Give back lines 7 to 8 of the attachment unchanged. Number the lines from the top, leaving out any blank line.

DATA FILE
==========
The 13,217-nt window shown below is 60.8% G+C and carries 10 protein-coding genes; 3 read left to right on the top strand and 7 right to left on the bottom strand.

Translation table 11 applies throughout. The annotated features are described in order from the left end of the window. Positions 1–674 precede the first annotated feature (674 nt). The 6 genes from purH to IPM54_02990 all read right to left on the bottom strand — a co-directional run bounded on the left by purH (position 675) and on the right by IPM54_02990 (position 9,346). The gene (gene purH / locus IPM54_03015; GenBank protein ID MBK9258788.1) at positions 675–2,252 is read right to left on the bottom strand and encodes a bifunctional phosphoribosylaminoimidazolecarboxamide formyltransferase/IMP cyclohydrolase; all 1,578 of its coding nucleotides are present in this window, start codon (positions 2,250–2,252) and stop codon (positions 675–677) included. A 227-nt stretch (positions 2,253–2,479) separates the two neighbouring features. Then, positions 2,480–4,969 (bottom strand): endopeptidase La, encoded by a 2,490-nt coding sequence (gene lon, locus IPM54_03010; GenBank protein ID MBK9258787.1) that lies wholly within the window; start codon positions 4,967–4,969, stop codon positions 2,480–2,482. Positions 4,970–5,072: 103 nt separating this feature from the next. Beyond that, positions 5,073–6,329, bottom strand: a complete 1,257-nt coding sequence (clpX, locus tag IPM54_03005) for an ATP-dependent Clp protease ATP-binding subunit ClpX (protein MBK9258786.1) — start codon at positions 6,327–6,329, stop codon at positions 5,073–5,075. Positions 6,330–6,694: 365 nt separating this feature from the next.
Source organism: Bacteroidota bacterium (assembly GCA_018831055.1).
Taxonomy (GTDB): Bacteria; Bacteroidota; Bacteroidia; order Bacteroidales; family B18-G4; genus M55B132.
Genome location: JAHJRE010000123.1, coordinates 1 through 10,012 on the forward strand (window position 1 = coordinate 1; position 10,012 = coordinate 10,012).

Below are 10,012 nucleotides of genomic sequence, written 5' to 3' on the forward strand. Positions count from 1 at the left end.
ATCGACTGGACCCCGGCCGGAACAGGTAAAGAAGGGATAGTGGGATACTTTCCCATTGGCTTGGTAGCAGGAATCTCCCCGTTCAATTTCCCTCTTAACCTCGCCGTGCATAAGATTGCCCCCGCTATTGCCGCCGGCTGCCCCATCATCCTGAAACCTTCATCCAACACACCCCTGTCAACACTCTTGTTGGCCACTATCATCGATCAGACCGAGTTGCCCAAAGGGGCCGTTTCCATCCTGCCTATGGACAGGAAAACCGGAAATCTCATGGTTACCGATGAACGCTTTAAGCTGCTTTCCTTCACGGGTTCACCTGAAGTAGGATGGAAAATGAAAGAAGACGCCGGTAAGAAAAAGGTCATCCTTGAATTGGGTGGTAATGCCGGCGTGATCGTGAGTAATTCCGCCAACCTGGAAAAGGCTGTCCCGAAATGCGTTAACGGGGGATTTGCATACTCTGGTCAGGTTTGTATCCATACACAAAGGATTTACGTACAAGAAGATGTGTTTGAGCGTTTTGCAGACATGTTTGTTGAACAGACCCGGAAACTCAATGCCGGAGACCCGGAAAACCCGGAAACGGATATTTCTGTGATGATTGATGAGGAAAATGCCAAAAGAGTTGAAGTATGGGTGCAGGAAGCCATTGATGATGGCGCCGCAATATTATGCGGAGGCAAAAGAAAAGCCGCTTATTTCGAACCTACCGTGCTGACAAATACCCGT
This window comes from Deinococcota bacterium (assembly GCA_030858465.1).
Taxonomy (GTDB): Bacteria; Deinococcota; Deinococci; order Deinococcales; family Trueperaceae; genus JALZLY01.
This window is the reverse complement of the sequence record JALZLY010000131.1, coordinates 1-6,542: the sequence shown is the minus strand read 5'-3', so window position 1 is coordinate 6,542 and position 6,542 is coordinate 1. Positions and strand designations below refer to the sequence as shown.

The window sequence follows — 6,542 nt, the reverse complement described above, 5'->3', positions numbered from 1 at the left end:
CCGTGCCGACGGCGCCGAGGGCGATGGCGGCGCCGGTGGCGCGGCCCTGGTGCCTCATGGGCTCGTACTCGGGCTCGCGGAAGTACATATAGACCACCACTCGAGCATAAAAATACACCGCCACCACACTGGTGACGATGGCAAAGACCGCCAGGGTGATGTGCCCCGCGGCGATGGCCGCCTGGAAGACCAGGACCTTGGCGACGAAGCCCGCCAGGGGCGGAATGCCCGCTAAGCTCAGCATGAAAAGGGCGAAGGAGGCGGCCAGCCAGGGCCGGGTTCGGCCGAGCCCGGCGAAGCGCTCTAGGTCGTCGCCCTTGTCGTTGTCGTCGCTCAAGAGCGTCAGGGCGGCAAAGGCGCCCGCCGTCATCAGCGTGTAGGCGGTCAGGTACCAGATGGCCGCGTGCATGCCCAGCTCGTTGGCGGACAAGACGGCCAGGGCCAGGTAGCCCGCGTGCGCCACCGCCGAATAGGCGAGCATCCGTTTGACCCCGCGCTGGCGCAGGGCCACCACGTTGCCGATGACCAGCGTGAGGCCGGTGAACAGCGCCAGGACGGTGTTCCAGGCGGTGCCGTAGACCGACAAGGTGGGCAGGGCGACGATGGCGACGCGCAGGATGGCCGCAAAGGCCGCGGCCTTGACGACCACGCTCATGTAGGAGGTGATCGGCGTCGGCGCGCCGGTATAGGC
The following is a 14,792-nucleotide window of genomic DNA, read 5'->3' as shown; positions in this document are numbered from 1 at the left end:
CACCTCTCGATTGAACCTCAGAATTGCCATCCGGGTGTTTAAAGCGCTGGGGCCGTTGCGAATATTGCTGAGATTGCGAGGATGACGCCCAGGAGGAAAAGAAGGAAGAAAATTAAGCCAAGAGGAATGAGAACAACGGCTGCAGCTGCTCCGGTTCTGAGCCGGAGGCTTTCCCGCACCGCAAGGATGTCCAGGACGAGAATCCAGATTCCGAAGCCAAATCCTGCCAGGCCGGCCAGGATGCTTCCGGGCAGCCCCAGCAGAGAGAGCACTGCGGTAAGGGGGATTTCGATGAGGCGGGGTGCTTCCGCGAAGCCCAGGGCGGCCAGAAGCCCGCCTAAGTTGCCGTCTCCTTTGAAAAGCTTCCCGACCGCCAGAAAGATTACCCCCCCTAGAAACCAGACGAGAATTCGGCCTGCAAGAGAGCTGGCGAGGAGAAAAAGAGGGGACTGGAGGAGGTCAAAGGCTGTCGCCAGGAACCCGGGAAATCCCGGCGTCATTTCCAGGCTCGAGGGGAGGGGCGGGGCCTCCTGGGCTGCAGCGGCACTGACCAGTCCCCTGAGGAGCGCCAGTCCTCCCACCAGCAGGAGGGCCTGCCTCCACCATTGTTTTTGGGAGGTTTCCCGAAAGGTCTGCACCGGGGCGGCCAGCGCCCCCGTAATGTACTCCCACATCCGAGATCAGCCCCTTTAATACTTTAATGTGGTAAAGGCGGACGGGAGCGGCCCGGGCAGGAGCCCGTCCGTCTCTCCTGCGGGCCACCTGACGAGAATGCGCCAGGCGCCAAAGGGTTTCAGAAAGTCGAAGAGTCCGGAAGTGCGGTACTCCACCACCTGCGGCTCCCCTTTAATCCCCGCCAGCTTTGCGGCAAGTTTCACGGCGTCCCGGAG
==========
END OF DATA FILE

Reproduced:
ATCGACTGGACCCCGGCCGGAACAGGTAAAGAAGGGATAGTGGGATACTTTCCCATTGGCTTGGTAGCAGGAATCTCCCCGTTCAATTTCCCTCTTAACCTCGCCGTGCATAAGATTGCCCCCGCTATTGCCGCCGGCTGCCCCATCATCCTGAAACCTTCATCCAACACACCCCTGTCAACACTCTTGTTGGCCACTATCATCGATCAGACCGAGTTGCCCAAAGGGGCCGTTTCCATCCTGCCTATGGACAGGAAAACCGGAAATCTCATGGTTACCGATGAACGCTTTAAGCTGCTTTCCTTCACGGGTTCACCTGAAGTAGGATGGAAAATGAAAGAAGACGCCGGTAAGAAAAAGGTCATCCTTGAATTGGGTGGTAATGCCGGCGTGATCGTGAGTAATTCCGCCAACCTGGAAAAGGCTGTCCCGAAATGCGTTAACGGGGGATTTGCATACTCTGGTCAGGTTTGTATCCATACACAAAGGATTTACGTACAAGAAGATGTGTTTGAGCGTTTTGCAGACATGTTTGTTGAACAGACCCGGAAACTCAATGCCGGAGACCCGGAAAACCCGGAAACGGATATTTCTGTGATGATTGATGAGGAAAATGCCAAAAGAGTTGAAGTATGGGTGCAGGAAGCCATTGATGATGGCGCCGCAATATTATGCGGAGGCAAAAGAAAAGCCGCTTATTTCGAACCTACCGTGCTGACAAATACCCGT
This window comes from Deinococcota bacterium (assembly GCA_030858465.1).